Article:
When Kent tried to read a prepared statement charging McCarthy with treason, the senator said, “I’ll not hear a lecture from you, Mr. Kent. To which Kent replied, “You certainly won’t, I get paid for my lectures.

Rockwell Kent: This is My Own



Who Is Rockwell Kent?
The Never-Ending Wrong: The Exxecution of Sacco and Vanzetti
    Artists Respond to Sacco and Vanzetti
The Enigmatic Grandeur of Rockwell Kent
Art History News: Rockwell Kent
Paramour Fine Arts: Rockwell Kent
Cape Cod Culture
   Cape Cinema
   Rockwell Kent and the Cape Cinema Mural

May Day, 1947







JOSE CLEMENTE OROZCO   (Mexican, 1883 - 1949)


JOSE CLEMENTE OROZCO   (Mexican, 1883 - 1949)

Greif, lithograph

JOSE CLEMENTE OROZCO   (Mexican, 1883 - 1949)

Drowning,   drawing, 1947

Jose Clemente Orozco portfolio
Dead Woman







GEORGE BIDDLE   (American, 1885-1973)


GEORGE BIDDLE   (American, 1885-1973)

Sacco and Vanzetti,   lithograph, (1930)

Pennsylvania Academy of the Fine Arts

Night of the Revolution litho, 1930
MIssissippi Code: Our gals don't sleep with Niggers litho, 1933
Death on the Plains litho, 1936
Dolce et decorum est litho, 1934







DIEGO RIVERA   (Mexico, 1886 - 1957)


Rivera, drawing
DIEGO RIVERA   (Mexico, 1886-1957)
Revolutionaries, sketch

The Communicating Vessels,   lithograph, (1930)

Diego Rivera's print, The Communicating Vessels (1938), is a homage to Andre Breton, after his likening of the relationship between waking and dreaming to the ebb and flow of liquid between two vessels . . . - Lucia Lanigan


"Rivera painted murals many of which had strong Socialist themes - Man at the Crossroads aka Man Master of the Universe or Time Machine (1933) was painted at the Rockefeller Center in New York - however it caused a great deal of controversy because it included a portrait of Lenin - the first leader of the Soviet Union - and it was destroyed."


A photograph of the original unfinished mural, before its destruction, was taken by Lucienne Bloch, one of Diego Rivera’s assistants.

"After Diego Rivera’s Man at the Crossroads mural was destroyed by its Rockefeller Center patrons for the inclusion of an image of Lenin, the Coit Tower muralists protested, picketing the tower. Sympathy for Rivera led some artists to incorporate leftist ideas and composition elements in their works. Bernard Zakheim’s Library depicts fellow artist John Langley Howard crumpling a newspaper in his left hand as he reaches for a shelved copy of Karl Marx’s Das Kapital with his right. — Wikipedia"

The Murals of Coit Tower



The Mural Project
Detroit could auction it 12 Diego Rivera murals. . .
National Palace Diego Rivera Murals
Virtual Diego Rivera Web Museum   (slideshow)

Man at the Crossroads
El Arsenal, mural
Detroit Industry north wall mural
Detroit Industry, mural

sketchbook entry







FRANS MASEREEL   (Belgium, 1889-1972)


FRANS MASEREEL,   (Belgium, 1889-1972)

La Colere, (1944-45)
book with 20 plates by F. Masereel, Bern, H. Lang

FRANS MASEREEL,   (Belgium, 1889-1972)

Arise You Dead, Infernal Resurrection, woodcut, 1917

In the woodcut Arise You Dead, Infernal Resurrection (1917) Masereel used scenes and photographs from newspapers as the basis for his stark, black and white prints. In this print two headless bodies carry their heads on a stretcher, one with a French cap and the other with a German helmet. It shows the madness and futility of the war situation. . .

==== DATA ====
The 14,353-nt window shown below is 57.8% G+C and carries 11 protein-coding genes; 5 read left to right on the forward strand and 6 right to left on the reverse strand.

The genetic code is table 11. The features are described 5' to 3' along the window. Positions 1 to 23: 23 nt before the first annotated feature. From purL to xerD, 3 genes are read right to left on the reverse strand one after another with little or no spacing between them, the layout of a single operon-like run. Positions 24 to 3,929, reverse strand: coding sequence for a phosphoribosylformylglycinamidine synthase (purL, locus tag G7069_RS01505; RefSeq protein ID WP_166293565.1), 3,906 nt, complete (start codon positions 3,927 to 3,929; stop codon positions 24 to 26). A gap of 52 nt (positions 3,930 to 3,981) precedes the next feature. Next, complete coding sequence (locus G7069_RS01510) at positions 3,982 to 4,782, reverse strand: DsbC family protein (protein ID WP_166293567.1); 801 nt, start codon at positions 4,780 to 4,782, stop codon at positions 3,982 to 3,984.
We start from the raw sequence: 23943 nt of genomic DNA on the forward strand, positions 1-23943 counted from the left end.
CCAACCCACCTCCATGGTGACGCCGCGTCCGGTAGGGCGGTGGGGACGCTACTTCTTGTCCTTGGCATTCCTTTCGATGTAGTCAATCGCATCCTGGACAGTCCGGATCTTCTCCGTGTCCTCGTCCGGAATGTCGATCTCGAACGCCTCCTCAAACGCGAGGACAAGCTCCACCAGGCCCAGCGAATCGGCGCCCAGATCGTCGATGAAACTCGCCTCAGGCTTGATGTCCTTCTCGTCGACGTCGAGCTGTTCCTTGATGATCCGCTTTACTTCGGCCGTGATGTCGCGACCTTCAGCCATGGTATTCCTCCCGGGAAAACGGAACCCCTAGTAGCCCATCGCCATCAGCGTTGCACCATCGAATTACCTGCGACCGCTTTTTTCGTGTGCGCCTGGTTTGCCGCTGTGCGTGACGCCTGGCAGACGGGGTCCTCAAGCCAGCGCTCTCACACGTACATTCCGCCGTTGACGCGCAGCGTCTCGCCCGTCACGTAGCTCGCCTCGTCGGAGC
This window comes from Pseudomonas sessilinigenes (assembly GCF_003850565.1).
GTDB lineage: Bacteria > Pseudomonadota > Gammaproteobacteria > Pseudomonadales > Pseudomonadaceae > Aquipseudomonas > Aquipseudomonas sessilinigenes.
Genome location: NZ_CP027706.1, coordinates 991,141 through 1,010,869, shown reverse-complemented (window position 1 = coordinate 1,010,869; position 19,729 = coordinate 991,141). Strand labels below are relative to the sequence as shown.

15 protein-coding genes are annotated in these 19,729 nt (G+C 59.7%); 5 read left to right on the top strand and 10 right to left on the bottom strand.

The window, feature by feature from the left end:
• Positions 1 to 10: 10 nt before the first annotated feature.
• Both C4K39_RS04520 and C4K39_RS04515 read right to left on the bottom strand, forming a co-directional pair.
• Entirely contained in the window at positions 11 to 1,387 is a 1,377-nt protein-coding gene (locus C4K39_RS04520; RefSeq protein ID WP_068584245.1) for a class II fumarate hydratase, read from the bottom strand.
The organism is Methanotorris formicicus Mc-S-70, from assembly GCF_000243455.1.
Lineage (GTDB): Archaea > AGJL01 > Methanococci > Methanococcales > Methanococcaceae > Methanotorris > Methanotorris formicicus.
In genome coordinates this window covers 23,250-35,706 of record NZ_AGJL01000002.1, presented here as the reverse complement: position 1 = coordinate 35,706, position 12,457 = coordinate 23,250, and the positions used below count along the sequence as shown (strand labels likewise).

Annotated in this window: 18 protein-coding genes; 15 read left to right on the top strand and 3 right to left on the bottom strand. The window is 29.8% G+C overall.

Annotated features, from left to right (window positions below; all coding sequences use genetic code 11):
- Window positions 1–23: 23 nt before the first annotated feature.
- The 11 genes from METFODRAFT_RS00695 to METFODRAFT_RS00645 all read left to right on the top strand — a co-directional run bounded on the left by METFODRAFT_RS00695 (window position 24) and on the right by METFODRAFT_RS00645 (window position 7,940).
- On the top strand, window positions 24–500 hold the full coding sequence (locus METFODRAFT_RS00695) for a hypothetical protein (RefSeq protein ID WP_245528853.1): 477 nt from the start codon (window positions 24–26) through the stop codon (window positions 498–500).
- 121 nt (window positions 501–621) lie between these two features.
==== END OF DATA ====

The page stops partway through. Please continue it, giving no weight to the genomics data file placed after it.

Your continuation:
Politische Zeichnungen von Frans Masereel
(Political Drawings by Frans Masereel)
Published 1920 by Erich Reiss in Berlin.
Written in French and German.
Introduction in German.

Frans Masereel by Kasimir Edschmid
The Belgian Masereel, who is a good European, has characterized the fate of need, as another cries or dies. He has been a good soldier, and his military service at the idea started earlier and more violent than any of the satellites of violence and every day he gave Geneva, Feuille 'a sheet threw himself against the madness of the world. The artist had since a Tribune, of which he preaches as only some of the great monks. . .

(page 7 of introduction)

Title: "Notification Message from Chile"
Wilson's message was received in the officals circles, commercial and political as ample demonstration of a long duration of the war. All applaud a firmness of ideas.

Page 16: CONSCIENCE 1917

"We are all fighting under the command of the conscience of humanity." - from Clemenceau's speech at the conclusion of the international conference.

Page 55. MEN AND WAR
(The peop;e and the war.)
Title: "The Eloquence."


Page 60. MEN AND WAR
(The people and the war.)
Title: "The Sore"

"Nobody expects peace this year." - M. the depute Borlaud has the American House.


Title: "Dead to kill the war."
Washington (Havas). The League of Nations provides for a military action to protect its members





Graphic Witness: Frans Masereel








ISAC FRIEDLANDER   (Latvian 1890 - American 1968)


ISAC FRIEDLANDER,   (Latvian 1890 - American 1968)

Whither,  drypoint (1945)

ISAC FRIEDLANDER,   (Latvian 1890 - American 1968)

untitled,  woodcut (nd)

ISAC FRIEDLANDER,   (Latvian 1890 - American 1968)

3 A.M.,  drypoint (1933)